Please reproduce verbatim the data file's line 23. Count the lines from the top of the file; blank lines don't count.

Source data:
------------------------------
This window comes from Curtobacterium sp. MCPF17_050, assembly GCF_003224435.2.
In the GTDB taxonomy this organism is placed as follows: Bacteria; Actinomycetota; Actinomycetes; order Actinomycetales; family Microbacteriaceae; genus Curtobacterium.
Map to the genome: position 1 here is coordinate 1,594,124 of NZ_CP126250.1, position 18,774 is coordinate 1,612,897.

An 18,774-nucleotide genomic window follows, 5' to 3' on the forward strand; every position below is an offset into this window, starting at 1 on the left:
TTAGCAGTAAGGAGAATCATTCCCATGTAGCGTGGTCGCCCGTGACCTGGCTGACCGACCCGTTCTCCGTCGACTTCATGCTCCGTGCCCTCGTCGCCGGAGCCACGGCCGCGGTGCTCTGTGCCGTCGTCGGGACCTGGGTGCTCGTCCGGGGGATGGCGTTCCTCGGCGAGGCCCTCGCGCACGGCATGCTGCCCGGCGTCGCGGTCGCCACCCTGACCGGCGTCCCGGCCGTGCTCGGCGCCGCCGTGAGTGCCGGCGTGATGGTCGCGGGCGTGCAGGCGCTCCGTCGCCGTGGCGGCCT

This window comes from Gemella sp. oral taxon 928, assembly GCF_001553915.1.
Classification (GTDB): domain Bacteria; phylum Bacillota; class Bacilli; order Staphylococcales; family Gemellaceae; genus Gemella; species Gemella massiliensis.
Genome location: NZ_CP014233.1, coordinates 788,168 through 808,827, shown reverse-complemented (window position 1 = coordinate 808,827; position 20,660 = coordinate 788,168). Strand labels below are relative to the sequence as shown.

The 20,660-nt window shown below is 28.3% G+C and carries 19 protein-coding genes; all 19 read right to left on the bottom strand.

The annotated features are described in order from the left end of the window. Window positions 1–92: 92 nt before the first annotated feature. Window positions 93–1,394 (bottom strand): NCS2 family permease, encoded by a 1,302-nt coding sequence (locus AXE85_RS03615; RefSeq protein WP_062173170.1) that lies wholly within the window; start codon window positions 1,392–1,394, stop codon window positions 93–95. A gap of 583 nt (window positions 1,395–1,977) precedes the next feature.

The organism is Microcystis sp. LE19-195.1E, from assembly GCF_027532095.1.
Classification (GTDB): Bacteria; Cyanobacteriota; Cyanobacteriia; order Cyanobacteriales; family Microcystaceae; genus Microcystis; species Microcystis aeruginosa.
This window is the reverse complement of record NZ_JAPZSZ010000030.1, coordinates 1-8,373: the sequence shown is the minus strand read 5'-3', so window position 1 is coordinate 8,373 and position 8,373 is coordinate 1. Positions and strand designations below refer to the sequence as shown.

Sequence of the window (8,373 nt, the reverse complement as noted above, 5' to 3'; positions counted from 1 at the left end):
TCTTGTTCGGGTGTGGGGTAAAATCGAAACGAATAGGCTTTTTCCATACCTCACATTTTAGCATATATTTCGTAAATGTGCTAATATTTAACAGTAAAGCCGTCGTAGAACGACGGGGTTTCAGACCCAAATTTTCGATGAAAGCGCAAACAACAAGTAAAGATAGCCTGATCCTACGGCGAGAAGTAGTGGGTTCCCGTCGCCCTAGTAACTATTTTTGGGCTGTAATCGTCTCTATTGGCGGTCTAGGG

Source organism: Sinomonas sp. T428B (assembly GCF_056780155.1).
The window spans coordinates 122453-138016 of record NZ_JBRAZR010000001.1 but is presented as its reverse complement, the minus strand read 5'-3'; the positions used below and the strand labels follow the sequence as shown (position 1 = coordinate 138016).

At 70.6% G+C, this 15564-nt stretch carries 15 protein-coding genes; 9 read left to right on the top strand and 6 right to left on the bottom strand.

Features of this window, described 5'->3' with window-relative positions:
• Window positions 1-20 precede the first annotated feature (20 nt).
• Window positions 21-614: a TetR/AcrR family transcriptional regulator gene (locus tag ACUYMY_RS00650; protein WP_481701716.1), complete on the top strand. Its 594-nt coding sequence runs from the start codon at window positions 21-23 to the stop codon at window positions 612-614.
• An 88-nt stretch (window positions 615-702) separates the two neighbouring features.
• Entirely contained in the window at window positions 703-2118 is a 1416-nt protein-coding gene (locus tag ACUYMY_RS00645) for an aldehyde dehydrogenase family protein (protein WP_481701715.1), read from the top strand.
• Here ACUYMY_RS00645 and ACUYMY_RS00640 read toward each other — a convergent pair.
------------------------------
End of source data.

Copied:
• Entirely contained in the window at window positions 703-2118 is a 1416-nt protein-coding gene (locus tag ACUYMY_RS00645) for an aldehyde dehydrogenase family protein (protein WP_481701715.1), read from the top strand.